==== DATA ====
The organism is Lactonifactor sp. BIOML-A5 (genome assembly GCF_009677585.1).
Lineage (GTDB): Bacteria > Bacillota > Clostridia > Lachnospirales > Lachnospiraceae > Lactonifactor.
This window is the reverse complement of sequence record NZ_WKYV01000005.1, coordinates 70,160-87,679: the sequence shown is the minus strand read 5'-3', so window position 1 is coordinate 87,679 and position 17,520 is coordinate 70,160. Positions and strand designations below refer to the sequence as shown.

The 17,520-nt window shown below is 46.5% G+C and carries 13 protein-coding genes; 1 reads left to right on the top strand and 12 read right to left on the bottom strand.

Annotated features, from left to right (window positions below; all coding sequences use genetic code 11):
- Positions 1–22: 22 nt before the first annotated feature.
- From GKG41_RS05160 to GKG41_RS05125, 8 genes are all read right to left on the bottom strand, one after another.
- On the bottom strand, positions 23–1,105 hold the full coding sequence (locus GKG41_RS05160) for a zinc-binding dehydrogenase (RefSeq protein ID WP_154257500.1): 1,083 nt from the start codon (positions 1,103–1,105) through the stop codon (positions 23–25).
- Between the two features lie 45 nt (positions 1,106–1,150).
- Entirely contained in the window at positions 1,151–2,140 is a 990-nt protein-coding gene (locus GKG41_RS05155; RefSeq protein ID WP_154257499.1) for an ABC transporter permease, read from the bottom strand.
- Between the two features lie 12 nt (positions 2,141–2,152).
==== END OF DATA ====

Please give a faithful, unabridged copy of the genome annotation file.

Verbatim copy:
The organism is Lactonifactor sp. BIOML-A5 (genome assembly GCF_009677585.1).
Lineage (GTDB): Bacteria > Bacillota > Clostridia > Lachnospirales > Lachnospiraceae > Lactonifactor.
This window is the reverse complement of sequence record NZ_WKYV01000005.1, coordinates 70,160-87,679: the sequence shown is the minus strand read 5'-3', so window position 1 is coordinate 87,679 and position 17,520 is coordinate 70,160. Positions and strand designations below refer to the sequence as shown.

The 17,520-nt window shown below is 46.5% G+C and carries 13 protein-coding genes; 1 reads left to right on the top strand and 12 read right to left on the bottom strand.

Annotated features, from left to right (window positions below; all coding sequences use genetic code 11):
- Positions 1–22: 22 nt before the first annotated feature.
- From GKG41_RS05160 to GKG41_RS05125, 8 genes are all read right to left on the bottom strand, one after another.
- On the bottom strand, positions 23–1,105 hold the full coding sequence (locus GKG41_RS05160) for a zinc-binding dehydrogenase (RefSeq protein ID WP_154257500.1): 1,083 nt from the start codon (positions 1,103–1,105) through the stop codon (positions 23–25).
- Between the two features lie 45 nt (positions 1,106–1,150).
- Entirely contained in the window at positions 1,151–2,140 is a 990-nt protein-coding gene (locus GKG41_RS05155; RefSeq protein ID WP_154257499.1) for an ABC transporter permease, read from the bottom strand.
- Between the two features lie 12 nt (positions 2,141–2,152).